Today’s article is a continuation of my personal notes series where I share some real takes on how I frame some personal financial decision making.
I wanted to write part 3 and 4 about the investment and portfolio allocation, but decided to slow down a bit.
An easier article is on the unique set of attributes for a particular set of your personal expenses that might have slipped your mind.
Not all of your expenses that you want to find a recurring income stream, need to be inflation-adjusted.
We will lump all our expenses into one bowl and decide how to create an income stream to fulfill that bowl of expenses. You will think that hiding your insecurities of showing how much you spend on specific thing and throwing this problem to your financial planner to solve your problem is better.
So they will give you an income stream but the capital will likely to be larger.
If you are less specific, most often, your plan has buffers. Then you add on more buffers on top of buffers.
Aside from our health insurance, we buy level insurance-premium plans. Level premiums mean that the premiums we pay do not go up over the tenor. We have the option to choose insurance plans with premiums that change upon renewal or rising premiums but most of us prefer plans with predictable expenses, so we get sold those by the insurance agents.
I have more financial resources, or I am of the idea that I have.
So I can frame the insurance premiums that I currently pay annually in a different way:
Out of the wealth that I have accumulated, how much do I need to set aside to “pre-pay” for the insurance premiums today, so that I don’t have to account for the premiums in my recurring expenses?
My Current Insurance Protection Expenses (Sans the Health Insurance)
The table below roughly shows the type of insurance I am currently servicing, how long I will be servicing them, the coverage:
My total coverage:
- Disability income till age 58-65: $3,000 a month
- Income for dependents (death coverage): $653,663
- Advanced critical illness coverage: $350,000
- Early + Intermediate critical illness coverage (note the spelling error in the table): $0
At this stage, you may have questions about what I think about my coverage, or you may have opinions about my coverage.
Insurance is part of your personal finance. My personal situation is different from yours. You can ponder about why I do it this way and reflect upon how it contrast to your own situation but implementing what I do may sometimes be detrimental to your own situations.
The premiums for almost all my insurance, other than the Mindef group term critical illness and health insurance are levelled.
I pay a cheap premium for my Mindfe group term critical illness currently, but that will rise as I grow older. I plan to cover that until age 65, so I add up the premiums I have to pay from today, till 65 and average them out and that comes up to $487 a year or about $40 a month.
The total annual premiums that I have to pay is $3,941 a year.
The premium tenor for each of these policy is different. I will have to pay five more years of premiums before I fully own my $50,000 limited whole life plan but for one term life, I had to pay for 27 years more.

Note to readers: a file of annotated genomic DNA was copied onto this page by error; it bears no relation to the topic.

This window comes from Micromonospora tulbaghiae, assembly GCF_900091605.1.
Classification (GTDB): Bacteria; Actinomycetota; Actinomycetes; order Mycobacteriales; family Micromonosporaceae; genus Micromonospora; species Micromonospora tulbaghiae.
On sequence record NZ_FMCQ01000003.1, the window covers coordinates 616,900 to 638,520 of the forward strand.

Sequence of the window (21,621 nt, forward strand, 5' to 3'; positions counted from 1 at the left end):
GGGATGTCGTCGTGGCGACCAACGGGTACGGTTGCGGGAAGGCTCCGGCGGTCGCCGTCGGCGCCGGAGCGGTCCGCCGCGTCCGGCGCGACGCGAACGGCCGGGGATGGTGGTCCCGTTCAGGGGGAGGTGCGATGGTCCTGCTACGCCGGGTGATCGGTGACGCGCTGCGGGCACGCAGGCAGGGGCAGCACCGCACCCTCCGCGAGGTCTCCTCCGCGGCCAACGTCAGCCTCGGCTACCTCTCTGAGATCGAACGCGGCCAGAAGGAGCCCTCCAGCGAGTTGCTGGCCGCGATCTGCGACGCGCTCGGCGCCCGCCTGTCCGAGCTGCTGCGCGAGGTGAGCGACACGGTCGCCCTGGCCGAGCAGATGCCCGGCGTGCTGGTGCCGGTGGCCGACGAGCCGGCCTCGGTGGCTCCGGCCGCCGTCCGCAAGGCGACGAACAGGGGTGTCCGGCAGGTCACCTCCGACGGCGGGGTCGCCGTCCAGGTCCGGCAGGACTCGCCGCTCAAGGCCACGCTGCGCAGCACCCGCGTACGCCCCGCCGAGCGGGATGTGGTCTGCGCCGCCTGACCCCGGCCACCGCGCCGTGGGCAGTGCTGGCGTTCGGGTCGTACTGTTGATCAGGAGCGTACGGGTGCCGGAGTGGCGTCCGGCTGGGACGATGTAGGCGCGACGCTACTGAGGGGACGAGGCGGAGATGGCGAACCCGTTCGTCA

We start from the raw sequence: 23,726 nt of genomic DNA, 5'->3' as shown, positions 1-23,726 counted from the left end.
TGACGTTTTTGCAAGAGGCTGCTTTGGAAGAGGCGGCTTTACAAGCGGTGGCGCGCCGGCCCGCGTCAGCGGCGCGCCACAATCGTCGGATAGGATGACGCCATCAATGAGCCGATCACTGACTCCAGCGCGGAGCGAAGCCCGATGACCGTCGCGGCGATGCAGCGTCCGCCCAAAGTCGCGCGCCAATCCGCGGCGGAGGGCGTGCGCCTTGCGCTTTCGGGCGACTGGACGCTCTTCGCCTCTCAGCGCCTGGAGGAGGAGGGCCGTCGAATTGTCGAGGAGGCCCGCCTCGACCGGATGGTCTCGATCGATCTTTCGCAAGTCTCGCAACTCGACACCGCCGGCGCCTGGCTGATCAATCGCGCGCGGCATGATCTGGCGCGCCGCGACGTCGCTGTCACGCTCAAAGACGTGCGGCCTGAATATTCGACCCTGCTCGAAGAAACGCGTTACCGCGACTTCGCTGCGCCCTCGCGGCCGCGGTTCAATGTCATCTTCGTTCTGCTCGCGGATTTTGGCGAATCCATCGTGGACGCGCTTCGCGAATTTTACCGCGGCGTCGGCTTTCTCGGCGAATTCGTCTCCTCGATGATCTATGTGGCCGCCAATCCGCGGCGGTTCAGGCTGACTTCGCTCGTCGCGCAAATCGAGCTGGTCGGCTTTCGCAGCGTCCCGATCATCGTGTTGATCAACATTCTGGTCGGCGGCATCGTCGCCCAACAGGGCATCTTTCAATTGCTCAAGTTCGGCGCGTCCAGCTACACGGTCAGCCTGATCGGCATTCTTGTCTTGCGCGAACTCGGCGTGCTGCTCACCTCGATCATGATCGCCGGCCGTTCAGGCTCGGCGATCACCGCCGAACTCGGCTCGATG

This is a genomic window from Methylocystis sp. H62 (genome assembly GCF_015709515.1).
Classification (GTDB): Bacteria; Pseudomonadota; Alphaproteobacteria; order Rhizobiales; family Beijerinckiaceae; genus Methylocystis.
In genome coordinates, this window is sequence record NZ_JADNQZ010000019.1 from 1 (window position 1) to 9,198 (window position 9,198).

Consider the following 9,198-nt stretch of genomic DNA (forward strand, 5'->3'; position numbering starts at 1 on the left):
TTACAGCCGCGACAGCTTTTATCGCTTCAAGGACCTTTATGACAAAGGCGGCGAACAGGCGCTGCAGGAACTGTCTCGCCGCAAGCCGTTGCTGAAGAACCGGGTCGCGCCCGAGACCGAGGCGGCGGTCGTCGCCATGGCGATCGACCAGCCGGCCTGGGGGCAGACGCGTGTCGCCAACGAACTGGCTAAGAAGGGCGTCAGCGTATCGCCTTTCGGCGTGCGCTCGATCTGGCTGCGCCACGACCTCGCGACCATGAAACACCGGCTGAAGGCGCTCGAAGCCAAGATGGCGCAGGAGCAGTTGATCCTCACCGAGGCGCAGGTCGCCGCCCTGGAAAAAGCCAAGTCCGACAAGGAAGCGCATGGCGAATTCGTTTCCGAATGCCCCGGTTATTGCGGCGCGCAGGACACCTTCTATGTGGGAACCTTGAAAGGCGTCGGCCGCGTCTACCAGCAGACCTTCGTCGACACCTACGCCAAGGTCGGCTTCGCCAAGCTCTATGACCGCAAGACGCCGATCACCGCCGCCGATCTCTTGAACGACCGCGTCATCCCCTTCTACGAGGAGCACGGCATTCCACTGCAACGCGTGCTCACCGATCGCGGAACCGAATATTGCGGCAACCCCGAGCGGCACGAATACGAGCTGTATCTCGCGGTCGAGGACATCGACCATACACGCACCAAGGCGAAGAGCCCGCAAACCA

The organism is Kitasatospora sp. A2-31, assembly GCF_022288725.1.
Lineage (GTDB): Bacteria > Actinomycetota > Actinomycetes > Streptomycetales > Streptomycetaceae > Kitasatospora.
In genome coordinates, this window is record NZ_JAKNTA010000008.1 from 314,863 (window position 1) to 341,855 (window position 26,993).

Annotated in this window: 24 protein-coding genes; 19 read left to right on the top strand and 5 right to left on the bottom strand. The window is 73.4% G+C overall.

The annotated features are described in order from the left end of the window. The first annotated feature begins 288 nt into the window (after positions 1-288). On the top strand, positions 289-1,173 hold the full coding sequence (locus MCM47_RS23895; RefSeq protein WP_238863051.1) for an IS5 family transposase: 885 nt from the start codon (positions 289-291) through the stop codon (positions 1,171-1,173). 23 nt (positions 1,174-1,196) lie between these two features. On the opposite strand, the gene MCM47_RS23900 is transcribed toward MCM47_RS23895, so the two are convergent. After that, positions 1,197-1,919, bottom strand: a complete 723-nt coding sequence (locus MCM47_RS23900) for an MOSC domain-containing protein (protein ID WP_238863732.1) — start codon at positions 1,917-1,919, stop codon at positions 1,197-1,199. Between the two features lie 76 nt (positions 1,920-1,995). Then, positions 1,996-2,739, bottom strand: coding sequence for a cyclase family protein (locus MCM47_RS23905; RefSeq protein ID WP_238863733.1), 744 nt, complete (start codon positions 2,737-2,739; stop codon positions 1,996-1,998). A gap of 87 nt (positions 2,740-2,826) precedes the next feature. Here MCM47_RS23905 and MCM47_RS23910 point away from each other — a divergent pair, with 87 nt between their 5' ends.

If I add up the premiums, it comes up to $63,062.
This means if I am able to set aside a lump sum of $63,062 today, I don’t have to worry about this aspect of my insurance premiums. If I get retrench or something, I don’t have to worry about my ability to service the premiums.
It also means if I wish to calculate how much capital I need to create a recurring, inflation-adjusted income stream, I can deduct $3,941 a year out of this.
How Much Capital Do I Need if I Were to Consider This Annual Insurance Premium as a Recurring Stream?
If you consider that my annual expenses averages $24,000 a year, deducting this means reducing the recurring, inflation-adjusted income needs by 16%.
What does considering this annual insurance premium “normally” for most folks mean?
- This stream of expenses need to be inflation-adjusted, just like your other expenses.
- You would need this for the entire duration of your “retirement” or how long you need the income stream.
If we use the income-to-asset ratio or initial safe withdrawal rate to estimate how much I need, I would use 2%. 2% is what I used to determine how much capital in my portfolio to provide a stream of inflation-adjusted income for my most important set of expenses (you can read How Much to have Perpetual Income to Fund My Security? – Part 2 of my Building My Financial Security Series)
But Kyith, why use such a low ratio? Do you really need your insurance premiums to last till perpetuality? Aren’t you gonna stop paying for your premiums at some point?
That is precisely why I consider this group of expenses separately!
If we treat all our expenses with equal importance, then if I use such a conservative way to estimate my income stream for all my expenses then, I have to use 2% for this as well.
That would mean I need a capital of $3,941/0.02 = $197,050 in my wealth, to generate a stream of inflation-adjusted income, to be able to pay for my insurance premiums to perpetuity.
If you compare setting aside $63,062 versus $197,050, that is almost 70% less or a six-figure sum less.
But honestly, I hope you get how flawed the traditional way of lumping expenses together is.
Even I feel stupid writing that I will use 2% as a way of estimating how much I need.
But in a way, if you lump all your expenses together, and you want your plan to be more certain, you cannot use a initial safe withdrawal rate that will only give optimistic outcomes only.